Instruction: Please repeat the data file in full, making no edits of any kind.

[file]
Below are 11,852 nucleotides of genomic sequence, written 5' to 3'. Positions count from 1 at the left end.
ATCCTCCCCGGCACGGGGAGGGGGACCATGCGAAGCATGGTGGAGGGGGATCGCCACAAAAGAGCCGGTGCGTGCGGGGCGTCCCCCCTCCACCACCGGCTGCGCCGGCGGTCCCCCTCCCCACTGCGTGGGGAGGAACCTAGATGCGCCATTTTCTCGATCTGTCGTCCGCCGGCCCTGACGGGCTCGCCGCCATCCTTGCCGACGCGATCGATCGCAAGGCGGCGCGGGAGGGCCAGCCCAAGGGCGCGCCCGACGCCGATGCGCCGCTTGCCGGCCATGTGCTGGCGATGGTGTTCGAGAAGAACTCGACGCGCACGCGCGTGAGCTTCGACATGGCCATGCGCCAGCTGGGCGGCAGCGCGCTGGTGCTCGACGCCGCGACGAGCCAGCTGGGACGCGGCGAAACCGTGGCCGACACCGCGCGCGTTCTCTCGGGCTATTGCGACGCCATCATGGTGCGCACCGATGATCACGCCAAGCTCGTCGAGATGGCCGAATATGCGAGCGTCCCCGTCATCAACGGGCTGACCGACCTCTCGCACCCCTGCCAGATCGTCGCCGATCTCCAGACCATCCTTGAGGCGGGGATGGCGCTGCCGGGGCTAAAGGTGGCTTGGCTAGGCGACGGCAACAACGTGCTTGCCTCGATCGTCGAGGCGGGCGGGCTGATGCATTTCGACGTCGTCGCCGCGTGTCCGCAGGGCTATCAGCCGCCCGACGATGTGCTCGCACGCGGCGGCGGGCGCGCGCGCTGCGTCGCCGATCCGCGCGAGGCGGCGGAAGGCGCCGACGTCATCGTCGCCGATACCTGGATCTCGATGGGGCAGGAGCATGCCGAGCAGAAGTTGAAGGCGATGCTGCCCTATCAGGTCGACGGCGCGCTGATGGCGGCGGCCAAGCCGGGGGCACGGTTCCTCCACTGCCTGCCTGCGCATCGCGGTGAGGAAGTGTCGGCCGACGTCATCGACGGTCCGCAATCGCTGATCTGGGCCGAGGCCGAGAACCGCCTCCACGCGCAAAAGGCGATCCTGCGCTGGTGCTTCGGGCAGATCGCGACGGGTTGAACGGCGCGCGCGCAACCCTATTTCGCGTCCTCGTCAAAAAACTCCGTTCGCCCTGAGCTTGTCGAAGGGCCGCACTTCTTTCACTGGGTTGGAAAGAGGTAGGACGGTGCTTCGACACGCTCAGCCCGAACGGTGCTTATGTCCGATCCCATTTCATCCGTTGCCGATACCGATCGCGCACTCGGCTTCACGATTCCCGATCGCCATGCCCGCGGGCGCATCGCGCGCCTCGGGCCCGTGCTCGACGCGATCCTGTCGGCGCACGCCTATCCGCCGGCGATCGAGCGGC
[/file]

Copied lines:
Below are 11,852 nucleotides of genomic sequence, written 5' to 3'. Positions count from 1 at the left end.
ATCCTCCCCGGCACGGGGAGGGGGACCATGCGAAGCATGGTGGAGGGGGATCGCCACAAAAGAGCCGGTGCGTGCGGGGCGTCCCCCCTCCACCACCGGCTGCGCCGGCGGTCCCCCTCCCCACTGCGTGGGGAGGAACCTAGATGCGCCATTTTCTCGATCTGTCGTCCGCCGGCCCTGACGGGCTCGCCGCCATCCTTGCCGACGCGATCGATCGCAAGGCGGCGCGGGAGGGCCAGCCCAAGGGCGCGCCCGACGCCGATGCGCCGCTTGCCGGCCATGTGCTGGCGATGGTGTTCGAGAAGAACTCGACGCGCACGCGCGTGAGCTTCGACATGGCCATGCGCCAGCTGGGCGGCAGCGCGCTGGTGCTCGACGCCGCGACGAGCCAGCTGGGACGCGGCGAAACCGTGGCCGACACCGCGCGCGTTCTCTCGGGCTATTGCGACGCCATCATGGTGCGCACCGATGATCACGCCAAGCTCGTCGAGATGGCCGAATATGCGAGCGTCCCCGTCATCAACGGGCTGACCGACCTCTCGCACCCCTGCCAGATCGTCGCCGATCTCCAGACCATCCTTGAGGCGGGGATGGCGCTGCCGGGGCTAAAGGTGGCTTGGCTAGGCGACGGCAACAACGTGCTTGCCTCGATCGTCGAGGCGGGCGGGCTGATGCATTTCGACGTCGTCGCCGCGTGTCCGCAGGGCTATCAGCCGCCCGACGATGTGCTCGCACGCGGCGGCGGGCGCGCGCGCTGCGTCGCCGATCCGCGCGAGGCGGCGGAAGGCGCCGACGTCATCGTCGCCGATACCTGGATCTCGATGGGGCAGGAGCATGCCGAGCAGAAGTTGAAGGCGATGCTGCCCTATCAGGTCGACGGCGCGCTGATGGCGGCGGCCAAGCCGGGGGCACGGTTCCTCCACTGCCTGCCTGCGCATCGCGGTGAGGAAGTGTCGGCCGACGTCATCGACGGTCCGCAATCGCTGATCTGGGCCGAGGCCGAGAACCGCCTCCACGCGCAAAAGGCGATCCTGCGCTGGTGCTTCGGGCAGATCGCGACGGGTTGAACGGCGCGCGCGCAACCCTATTTCGCGTCCTCGTCAAAAAACTCCGTTCGCCCTGAGCTTGTCGAAGGGCCGCACTTCTTTCACTGGGTTGGAAAGAGGTAGGACGGTGCTTCGACACGCTCAGCCCGAACGGTGCTTATGTCCGATCCCATTTCATCCGTTGCCGATACCGATCGCGCACTCGGCTTCACGATTCCCGATCGCCATGCCCGCGGGCGCATCGCGCGCCTCGGGCCCGTGCTCGACGCGATCCTGTCGGCGCACGCCTATCCGCCGGCGATCGAGCGGC